U.S. millionaire index turns sharply bearish

NEW YORK (Reuters) - The Spectrem millionaire investor confidence index fell to its lowest level in more than a year in August as wealthy U.S. investors worried about politics and unemployment, according to Spectrem Group.

The Spectrem Millionaire Investor Confidence Index fell 11 points in August to -18, its lowest level since June 2009, when it fell a record 18 points to -20 shortly after the S&P 500 index hit a 12-year low.

The move returns the index to mildly bearish territory after 12 straight months in neutral.

The Chicago-based consulting firm, which specializes in affluent and retirement markets, defines neutral as between -10 and +10 in the index, which ranges from -100 to +100.

“The millionaires’ decline is particularly troubling since it suggests millionaires, typically more sophisticated than the broader affluent population, are reverting to a bearish frame of mind,” said George Walper, president of Spectrem Group.

At the same time, the Spectrem Affluent Investor Confidence Index, which measures the outlook of households with $500,000 or more in investable assets, fell 4 points in August to -20, its third-straight monthly decline.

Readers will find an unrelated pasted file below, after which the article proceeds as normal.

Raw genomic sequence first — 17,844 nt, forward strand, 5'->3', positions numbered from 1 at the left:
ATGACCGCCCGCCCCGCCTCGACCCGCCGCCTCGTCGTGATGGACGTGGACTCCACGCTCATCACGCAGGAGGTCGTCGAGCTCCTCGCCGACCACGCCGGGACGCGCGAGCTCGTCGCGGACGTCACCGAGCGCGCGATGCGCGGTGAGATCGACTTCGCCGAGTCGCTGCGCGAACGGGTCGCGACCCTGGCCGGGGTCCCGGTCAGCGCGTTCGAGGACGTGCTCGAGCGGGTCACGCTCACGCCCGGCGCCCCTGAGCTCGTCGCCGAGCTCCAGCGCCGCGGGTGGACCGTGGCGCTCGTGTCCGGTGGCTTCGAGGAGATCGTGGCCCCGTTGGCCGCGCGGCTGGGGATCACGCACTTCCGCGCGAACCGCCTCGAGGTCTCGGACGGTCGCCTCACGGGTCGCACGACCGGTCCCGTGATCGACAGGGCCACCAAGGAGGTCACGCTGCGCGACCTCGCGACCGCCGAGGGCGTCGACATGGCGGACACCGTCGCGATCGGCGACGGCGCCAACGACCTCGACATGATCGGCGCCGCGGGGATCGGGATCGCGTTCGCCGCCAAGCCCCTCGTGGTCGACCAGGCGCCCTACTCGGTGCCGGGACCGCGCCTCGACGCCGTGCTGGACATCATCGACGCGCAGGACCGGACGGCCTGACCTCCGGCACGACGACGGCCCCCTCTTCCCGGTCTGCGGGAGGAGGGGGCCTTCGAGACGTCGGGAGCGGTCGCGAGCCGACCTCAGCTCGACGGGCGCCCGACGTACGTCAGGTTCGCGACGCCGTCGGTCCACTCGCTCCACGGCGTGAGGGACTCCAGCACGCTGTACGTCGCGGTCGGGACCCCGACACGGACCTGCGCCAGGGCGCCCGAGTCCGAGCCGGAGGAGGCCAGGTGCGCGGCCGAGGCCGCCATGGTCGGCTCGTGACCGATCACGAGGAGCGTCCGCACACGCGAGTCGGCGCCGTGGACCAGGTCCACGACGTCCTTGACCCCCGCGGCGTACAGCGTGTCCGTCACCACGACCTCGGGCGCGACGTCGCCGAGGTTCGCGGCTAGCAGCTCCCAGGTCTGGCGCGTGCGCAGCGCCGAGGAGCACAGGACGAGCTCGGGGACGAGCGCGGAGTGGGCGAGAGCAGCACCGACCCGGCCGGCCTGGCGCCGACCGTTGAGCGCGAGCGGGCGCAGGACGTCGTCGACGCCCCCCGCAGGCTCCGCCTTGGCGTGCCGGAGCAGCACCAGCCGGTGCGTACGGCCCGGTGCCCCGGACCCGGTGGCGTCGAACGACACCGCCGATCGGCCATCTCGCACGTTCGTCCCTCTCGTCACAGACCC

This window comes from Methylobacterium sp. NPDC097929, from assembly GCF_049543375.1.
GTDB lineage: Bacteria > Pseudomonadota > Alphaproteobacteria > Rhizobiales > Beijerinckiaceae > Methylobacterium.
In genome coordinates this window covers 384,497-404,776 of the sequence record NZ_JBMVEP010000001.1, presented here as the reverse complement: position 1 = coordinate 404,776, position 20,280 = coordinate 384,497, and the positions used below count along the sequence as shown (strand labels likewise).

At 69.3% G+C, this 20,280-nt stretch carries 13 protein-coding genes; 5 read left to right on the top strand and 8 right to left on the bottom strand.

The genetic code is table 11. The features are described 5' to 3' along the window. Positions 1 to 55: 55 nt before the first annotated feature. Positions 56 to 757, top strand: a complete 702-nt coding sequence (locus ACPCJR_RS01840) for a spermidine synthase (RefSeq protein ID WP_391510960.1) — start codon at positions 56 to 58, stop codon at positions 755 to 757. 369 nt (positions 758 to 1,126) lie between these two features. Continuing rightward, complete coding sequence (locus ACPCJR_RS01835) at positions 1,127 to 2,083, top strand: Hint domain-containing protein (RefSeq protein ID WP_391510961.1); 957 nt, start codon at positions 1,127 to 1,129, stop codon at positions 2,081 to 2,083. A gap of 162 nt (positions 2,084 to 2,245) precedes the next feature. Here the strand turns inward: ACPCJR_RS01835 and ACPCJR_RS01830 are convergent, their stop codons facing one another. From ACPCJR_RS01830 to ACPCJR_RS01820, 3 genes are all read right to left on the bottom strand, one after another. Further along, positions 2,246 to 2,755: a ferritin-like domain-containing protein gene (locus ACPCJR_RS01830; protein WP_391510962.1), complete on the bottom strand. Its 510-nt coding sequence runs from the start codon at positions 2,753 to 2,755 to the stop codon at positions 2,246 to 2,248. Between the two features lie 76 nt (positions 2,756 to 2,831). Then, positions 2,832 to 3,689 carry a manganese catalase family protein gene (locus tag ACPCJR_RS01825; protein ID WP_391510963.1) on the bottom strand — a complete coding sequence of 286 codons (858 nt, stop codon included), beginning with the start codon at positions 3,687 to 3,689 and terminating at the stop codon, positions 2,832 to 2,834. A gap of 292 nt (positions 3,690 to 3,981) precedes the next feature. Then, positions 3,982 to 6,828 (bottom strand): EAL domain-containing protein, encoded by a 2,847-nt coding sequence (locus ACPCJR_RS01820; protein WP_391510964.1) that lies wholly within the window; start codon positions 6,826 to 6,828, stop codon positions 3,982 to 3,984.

In response to an open-ended question about the factors most affecting their economic outlook, 18 percent of affluent investors cited the political environment, up from 13 percent last month, while 16 percent cited unemployment, up from 6 percent.

U.S. mid-term elections are coming up in November. Many affluent investors are worried that Bush-era tax breaks for investors will be allowed to expire at the end of the year, significantly increasing dividends tax.

Millionaires were more focused on the political environment, with 25 percent of respondents citing that, but less focused on unemployment, with 13 percent citing the labor market.

Reporting by Edward Krudy; Editing by Neil Stempleman